What is the difference between a hobby and a business from a tax perspective?  When does a hobby become a business in the eyes of the IRS?  If the IRS disputes your “business deductions” as a hobby it could trigger an IRS audit and result in a substantial payment to the IRS.  Generally speaking, the IRS considers your activities a “business” if they are “carried on with the reasonable expectation of earning a profit.”

On its own website the IRS suggests many factors to help you to know the difference and whether your activities can be characterized as a “business.”  These include but are not limited to:

  • Do you depend on the income earned from these activities?
  • Have you changed your approach or processes in order to improve profitability?
  • Have you earned a profit from similar activities in the past, or reported a profit from these activities in prior reporting years?
  • Does the time, focus, attention and effort you put into the activity genuinely reflect a desire and intention to turn a profit?
  • Do you or your advisors have the necessary knowledge or experience to operate a successful business?

For example, if you make arts and crafts such as necklaces and earrings and spent $2,500 on tools, training, supplies and accessories but only generated $150 in sales, you will only be able to deduct $150 in business expenses or losses.  The deduction cannot exceed earnings.  When the IRS sees business expenses or losses on a tax return without any evidence of a genuine business enterprise or activity an IRS audit is highly likely.  When the IRS declares the “business” on your return to be a “hobby” it opens you up to substantial penalties, as well as back taxes and interest.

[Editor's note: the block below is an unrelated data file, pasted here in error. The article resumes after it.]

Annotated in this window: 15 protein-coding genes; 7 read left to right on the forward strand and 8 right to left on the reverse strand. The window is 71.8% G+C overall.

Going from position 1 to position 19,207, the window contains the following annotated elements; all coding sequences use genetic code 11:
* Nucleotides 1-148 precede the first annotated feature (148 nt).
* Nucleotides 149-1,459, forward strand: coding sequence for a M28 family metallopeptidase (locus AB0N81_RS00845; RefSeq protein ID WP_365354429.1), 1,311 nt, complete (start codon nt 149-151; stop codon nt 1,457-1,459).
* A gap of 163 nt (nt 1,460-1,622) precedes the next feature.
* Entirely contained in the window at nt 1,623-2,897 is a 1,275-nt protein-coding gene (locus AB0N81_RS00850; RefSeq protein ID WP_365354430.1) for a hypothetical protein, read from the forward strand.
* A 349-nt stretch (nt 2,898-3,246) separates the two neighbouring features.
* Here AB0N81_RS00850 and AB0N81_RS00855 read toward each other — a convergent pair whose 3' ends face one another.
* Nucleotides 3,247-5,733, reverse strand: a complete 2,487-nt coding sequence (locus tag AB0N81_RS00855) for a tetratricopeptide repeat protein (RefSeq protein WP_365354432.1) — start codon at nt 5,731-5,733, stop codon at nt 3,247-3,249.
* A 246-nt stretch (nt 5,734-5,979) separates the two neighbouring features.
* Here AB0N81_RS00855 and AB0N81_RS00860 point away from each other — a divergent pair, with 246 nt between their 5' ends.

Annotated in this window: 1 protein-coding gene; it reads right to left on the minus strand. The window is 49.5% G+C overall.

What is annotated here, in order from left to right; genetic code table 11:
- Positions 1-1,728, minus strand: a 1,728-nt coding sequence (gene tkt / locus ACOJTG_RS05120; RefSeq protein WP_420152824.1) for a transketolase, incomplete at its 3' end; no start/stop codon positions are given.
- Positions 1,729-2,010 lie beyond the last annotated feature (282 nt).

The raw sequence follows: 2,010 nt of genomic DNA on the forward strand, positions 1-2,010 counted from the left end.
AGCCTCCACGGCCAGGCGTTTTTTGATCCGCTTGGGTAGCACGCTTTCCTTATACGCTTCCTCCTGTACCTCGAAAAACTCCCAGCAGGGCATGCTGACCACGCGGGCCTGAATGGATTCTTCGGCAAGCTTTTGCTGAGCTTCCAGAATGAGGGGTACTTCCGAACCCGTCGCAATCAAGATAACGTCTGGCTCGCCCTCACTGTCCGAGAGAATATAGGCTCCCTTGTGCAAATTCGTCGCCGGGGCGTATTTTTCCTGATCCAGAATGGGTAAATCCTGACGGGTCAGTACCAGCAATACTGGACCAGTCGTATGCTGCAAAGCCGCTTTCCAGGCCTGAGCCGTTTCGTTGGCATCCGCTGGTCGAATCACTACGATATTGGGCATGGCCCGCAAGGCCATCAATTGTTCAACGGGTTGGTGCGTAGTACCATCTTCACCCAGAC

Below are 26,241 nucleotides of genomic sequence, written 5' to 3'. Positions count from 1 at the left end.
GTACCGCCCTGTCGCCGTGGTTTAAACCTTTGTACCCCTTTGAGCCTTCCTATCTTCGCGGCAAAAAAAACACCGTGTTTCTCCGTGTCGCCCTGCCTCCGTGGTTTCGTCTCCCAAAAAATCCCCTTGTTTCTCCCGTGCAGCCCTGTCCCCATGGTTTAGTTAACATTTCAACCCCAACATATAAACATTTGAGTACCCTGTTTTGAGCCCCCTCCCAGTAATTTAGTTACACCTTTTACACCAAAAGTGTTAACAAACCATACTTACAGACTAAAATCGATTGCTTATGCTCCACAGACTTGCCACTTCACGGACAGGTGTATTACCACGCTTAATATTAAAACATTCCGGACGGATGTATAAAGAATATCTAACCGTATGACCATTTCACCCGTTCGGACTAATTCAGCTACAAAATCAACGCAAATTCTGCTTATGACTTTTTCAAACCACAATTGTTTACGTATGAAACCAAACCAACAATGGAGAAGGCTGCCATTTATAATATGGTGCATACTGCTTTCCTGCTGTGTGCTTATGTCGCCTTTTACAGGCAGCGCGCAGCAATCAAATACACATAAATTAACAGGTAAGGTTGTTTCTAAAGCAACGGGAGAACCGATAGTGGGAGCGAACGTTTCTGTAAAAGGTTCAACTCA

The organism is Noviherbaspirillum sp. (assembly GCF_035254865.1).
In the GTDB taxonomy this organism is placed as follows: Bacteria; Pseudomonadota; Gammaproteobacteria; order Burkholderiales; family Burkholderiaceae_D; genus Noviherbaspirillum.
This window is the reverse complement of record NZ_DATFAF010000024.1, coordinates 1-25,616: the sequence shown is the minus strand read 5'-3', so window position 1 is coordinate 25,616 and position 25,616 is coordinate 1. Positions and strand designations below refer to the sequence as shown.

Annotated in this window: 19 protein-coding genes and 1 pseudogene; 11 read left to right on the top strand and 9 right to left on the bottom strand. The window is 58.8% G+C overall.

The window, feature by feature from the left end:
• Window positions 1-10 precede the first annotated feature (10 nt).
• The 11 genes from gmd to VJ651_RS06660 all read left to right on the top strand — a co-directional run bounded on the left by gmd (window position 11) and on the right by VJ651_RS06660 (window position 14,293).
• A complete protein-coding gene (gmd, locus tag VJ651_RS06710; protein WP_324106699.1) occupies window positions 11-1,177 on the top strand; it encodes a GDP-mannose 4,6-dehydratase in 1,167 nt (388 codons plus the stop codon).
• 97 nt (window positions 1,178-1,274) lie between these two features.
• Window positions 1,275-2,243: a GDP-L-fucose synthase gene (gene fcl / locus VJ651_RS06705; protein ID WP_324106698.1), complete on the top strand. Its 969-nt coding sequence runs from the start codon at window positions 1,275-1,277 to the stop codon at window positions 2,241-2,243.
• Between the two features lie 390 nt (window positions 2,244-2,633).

Generally speaking the IRS will look at the level of your activities and the income they generate to determine when does a hobby become a business to allow for deductions and losses.  The IRS may tolerate up to two years of losses without your “business” turning a profit.  After two years you are highly likely to trigger an audit.  The San Diego IRS tax attorneys at Allen Barron can help you to prepare and file tax returns and represent you in an IRS audit.  If you have been contacted for an IRS audit we invite you to contact us for a free consultation at 866-631-3470.

Contact an Estate Planning, Business Law Or Tax Attorney Today

To set up a free, no-obligation consultation with one of our knowledgeable San Diego based estate planning, business and tax lawyers, or learn more about our tax preparation, accounting and business advisory services call us at 866-631-3470 or contact us.